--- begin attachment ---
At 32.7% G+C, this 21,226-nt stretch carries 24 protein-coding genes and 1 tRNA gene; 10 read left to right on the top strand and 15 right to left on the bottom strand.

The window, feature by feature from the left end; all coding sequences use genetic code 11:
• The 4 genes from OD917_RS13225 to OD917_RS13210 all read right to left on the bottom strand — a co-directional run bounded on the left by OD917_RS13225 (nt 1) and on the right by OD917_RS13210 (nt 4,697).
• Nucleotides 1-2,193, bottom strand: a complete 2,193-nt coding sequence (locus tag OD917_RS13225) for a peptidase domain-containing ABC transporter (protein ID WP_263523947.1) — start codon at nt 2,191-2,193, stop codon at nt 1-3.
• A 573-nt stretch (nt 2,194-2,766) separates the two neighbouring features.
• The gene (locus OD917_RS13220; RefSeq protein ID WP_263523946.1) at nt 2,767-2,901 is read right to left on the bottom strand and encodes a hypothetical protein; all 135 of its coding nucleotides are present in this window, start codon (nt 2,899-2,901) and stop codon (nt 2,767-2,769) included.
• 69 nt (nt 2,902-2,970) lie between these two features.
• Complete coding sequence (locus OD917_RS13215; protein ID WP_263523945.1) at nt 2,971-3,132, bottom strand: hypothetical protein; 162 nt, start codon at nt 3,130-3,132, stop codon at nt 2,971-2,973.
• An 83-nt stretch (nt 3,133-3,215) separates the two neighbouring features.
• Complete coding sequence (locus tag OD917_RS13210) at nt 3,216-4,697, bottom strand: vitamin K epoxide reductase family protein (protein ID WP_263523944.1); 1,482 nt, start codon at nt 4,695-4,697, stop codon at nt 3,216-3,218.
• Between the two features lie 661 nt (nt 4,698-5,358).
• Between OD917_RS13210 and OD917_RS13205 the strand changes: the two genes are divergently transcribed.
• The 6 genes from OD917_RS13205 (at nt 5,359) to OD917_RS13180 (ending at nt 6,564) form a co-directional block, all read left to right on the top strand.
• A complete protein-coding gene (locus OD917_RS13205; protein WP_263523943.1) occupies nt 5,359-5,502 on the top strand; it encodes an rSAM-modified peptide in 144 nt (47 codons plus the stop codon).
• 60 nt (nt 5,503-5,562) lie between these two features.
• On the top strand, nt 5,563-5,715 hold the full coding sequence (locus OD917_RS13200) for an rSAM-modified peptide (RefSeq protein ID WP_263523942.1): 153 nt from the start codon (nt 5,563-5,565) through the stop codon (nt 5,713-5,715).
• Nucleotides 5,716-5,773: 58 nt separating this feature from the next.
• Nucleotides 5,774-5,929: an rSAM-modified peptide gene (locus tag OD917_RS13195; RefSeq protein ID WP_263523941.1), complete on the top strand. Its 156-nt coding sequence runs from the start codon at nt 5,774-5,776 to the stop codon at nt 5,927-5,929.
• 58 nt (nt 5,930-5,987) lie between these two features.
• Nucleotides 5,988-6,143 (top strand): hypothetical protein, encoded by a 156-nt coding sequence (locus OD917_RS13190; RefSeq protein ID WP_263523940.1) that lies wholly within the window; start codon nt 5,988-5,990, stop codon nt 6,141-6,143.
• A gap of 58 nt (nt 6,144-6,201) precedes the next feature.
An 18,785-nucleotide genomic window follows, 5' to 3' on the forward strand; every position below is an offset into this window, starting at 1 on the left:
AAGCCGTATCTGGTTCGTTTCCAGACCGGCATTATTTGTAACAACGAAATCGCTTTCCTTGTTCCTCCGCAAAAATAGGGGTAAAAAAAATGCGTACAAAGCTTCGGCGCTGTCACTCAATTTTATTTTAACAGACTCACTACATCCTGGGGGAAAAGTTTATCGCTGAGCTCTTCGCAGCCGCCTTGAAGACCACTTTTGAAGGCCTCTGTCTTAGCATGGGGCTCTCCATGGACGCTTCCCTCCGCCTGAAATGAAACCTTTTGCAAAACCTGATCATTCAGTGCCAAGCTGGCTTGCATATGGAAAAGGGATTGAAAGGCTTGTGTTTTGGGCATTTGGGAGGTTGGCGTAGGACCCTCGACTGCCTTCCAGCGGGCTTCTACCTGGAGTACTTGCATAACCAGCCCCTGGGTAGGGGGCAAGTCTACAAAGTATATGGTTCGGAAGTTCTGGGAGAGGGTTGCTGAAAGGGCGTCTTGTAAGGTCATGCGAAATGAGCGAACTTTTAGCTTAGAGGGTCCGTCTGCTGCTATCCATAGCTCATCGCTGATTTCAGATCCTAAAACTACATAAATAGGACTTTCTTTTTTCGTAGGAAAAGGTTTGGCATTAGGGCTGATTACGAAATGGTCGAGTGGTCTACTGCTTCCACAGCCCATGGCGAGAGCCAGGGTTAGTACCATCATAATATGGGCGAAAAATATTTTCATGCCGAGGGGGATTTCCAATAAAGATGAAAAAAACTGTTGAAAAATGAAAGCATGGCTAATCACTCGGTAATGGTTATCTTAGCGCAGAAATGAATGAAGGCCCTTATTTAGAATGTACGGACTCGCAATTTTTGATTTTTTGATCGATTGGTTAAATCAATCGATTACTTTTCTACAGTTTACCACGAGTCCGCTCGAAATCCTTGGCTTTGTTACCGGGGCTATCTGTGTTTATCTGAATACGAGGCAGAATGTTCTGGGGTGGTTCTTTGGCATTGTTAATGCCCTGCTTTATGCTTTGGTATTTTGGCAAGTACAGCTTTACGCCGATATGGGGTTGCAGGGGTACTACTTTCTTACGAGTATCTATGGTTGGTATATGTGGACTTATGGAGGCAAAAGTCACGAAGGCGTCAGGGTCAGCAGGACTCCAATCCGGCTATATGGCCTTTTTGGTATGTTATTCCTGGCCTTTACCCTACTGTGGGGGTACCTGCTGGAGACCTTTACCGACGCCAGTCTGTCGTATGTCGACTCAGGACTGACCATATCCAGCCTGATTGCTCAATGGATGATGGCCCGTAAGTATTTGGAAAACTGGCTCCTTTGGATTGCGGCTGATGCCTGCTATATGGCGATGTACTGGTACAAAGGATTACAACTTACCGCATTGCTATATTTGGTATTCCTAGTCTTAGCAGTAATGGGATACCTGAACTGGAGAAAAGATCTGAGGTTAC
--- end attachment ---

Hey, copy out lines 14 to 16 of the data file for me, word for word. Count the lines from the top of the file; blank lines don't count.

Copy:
• A complete protein-coding gene (locus OD917_RS13205; protein WP_263523943.1) occupies nt 5,359-5,502 on the top strand; it encodes an rSAM-modified peptide in 144 nt (47 codons plus the stop codon).
• 60 nt (nt 5,503-5,562) lie between these two features.
• On the top strand, nt 5,563-5,715 hold the full coding sequence (locus OD917_RS13200) for an rSAM-modified peptide (RefSeq protein ID WP_263523942.1): 153 nt from the start codon (nt 5,563-5,565) through the stop codon (nt 5,713-5,715).